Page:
Tag Archives: class management

Power Point as a Classroom Management Tool

Power Point gets a bad rap, I think.

True, there are other tools out there that can make cooler, more visually interesting and stimulating presentations. In fact, I’m using (Prezi for an upocoming one on using video). And true,  it is overused and overdone far to regularly. (Watch this if you don’t know what I mean.)

But it is an amazing tool for classroom management.

Put vocab up so you can flip through the words quickly. Put instructions up so you can go to the next step quickly. Have reading samples to go with guided questions up in a snap.

In middle school (and in other grades, I hear), students are distracted easily. With directions posted on the projector-directions without a cool picture taking up the whole screen or a dancing clip art man-directions that are stated simply and plainly and with key words bolded are invaluable. When the distracted kid loses his place, there is a cue right in front of him to remind him what to do.

Plus, it’s easy to edit on the fly. Step 2 not written clearly enough for period 2, hit escape and retype it. You realize kids may need a visual to understand the text, put one in and it’s ready for not just that period, but every period after it.

I know there’s nothing new here, but I think we get stuck thinking of tools only in their intended use and not how they can be adapted to the need. I rarely use PowerPoint for presentations, but I use if often to guide people through a demonstration. Sometimes it’s just the right tool for the job.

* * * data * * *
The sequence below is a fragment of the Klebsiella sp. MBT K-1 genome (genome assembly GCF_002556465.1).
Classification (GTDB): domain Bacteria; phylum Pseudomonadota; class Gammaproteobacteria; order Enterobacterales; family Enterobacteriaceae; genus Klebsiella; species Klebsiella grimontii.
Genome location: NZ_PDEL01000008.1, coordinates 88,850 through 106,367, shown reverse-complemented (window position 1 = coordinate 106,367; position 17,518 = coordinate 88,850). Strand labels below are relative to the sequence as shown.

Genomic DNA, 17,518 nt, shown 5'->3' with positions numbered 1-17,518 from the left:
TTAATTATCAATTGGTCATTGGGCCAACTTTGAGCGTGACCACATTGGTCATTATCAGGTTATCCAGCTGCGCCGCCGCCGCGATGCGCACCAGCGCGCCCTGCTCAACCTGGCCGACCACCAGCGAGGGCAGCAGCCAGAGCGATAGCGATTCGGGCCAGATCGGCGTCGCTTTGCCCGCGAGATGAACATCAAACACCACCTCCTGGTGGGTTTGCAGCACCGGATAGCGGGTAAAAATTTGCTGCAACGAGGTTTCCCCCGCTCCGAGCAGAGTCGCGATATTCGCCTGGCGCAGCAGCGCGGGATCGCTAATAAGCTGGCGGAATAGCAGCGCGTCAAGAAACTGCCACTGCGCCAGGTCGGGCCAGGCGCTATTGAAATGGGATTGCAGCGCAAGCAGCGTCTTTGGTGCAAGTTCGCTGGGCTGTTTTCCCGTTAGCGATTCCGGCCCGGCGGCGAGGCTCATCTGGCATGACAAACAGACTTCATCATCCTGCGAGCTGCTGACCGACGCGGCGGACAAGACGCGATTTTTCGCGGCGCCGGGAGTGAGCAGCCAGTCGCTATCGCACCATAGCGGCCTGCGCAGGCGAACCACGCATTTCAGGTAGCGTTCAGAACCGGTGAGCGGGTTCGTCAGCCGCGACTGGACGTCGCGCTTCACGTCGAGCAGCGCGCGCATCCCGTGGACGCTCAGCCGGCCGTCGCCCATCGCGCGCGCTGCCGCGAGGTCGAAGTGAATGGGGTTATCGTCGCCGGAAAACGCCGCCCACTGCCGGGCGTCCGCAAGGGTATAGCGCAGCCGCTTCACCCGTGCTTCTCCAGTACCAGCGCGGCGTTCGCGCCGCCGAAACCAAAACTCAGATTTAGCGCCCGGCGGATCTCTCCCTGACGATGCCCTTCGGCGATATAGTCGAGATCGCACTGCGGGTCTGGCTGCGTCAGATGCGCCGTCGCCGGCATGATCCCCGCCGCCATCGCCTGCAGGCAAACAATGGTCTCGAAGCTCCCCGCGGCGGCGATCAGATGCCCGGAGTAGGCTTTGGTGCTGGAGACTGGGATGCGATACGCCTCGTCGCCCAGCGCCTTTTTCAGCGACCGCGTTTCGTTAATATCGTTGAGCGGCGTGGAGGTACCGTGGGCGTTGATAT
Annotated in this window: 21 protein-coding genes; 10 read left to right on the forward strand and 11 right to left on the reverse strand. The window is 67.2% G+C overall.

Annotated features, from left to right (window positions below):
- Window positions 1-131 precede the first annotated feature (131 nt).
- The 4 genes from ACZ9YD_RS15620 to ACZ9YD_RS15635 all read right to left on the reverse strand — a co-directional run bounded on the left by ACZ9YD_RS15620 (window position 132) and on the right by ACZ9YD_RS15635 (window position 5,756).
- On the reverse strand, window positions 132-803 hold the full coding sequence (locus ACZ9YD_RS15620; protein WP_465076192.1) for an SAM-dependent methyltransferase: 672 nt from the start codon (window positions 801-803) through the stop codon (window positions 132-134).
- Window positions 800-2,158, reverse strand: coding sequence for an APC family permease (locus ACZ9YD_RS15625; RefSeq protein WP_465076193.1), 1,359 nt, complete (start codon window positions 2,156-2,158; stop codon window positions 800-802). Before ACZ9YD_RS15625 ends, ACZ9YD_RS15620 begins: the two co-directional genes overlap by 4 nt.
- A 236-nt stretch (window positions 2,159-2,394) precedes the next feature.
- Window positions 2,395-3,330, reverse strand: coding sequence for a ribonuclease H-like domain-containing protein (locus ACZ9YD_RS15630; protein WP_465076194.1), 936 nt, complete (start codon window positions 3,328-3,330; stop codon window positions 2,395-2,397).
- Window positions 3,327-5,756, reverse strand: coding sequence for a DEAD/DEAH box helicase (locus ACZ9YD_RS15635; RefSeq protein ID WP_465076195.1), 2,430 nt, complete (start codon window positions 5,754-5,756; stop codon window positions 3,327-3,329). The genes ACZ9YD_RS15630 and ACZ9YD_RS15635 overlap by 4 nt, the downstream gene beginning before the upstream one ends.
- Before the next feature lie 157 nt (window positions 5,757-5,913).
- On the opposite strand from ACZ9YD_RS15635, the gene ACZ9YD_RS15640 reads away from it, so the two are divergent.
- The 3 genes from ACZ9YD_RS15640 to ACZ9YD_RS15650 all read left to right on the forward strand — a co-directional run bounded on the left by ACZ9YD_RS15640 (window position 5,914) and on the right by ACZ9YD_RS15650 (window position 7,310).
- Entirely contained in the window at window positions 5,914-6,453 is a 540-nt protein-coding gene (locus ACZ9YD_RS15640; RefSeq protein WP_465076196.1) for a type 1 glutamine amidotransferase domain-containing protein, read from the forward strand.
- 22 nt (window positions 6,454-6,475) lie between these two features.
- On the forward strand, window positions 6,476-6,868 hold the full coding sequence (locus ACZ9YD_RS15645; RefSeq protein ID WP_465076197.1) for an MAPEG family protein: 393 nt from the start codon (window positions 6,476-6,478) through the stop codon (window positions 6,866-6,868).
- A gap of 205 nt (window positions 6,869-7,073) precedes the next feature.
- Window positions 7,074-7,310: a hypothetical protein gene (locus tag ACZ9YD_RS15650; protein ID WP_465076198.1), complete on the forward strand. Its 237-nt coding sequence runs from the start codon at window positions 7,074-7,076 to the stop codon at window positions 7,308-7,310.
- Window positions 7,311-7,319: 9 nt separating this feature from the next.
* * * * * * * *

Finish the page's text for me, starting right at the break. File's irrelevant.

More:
PS. If you don’t have office, check out Open Office. Not as cool, but free and effective!

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All in One URL: Krunchd

Usually when I take a class to the library to do research, I try to incorporate as many real life strategies as I can: tabbed browsing, social bookmarking, google searches… But that isn’t always possible when working with kids who need more structure in their lessons (or the ones who just don’t follow directions very well).  Plus, teaching those skills, or just using them during class, can sometimes take up too much time.

I was facing that problem when I decided to take the class to the computer lab for some background research on Mt. Everest for the novel Peak.

That’s when I found Krunchd. You can load mutiple URL’s into their site and it will give you one web address. When students type in that one address, one window opens that allows students to scroll through all the websites you’ve inputted. Here is the one I set up for my students. See the arrows on the upper right? They move you back and forth throught the different pages, but they don’t stop you from exploring the different sites. Pretty cool.

fur.ly is another site that does the same thing, but with Kruched, you can name part of the URL, while on fur.ly you can’t. Both sites, though, are quick to set up and use with students…no learning curve necessary.

What works: This site lessens the time it takes for students to type in the address and to move from page to page. Cutting down on the time it takes to get ready to learn, the more time students have to actually learn. Plus, by loading the page with lots of different types of text, students can choose what they want to look at (words, pictures, videos, etc.)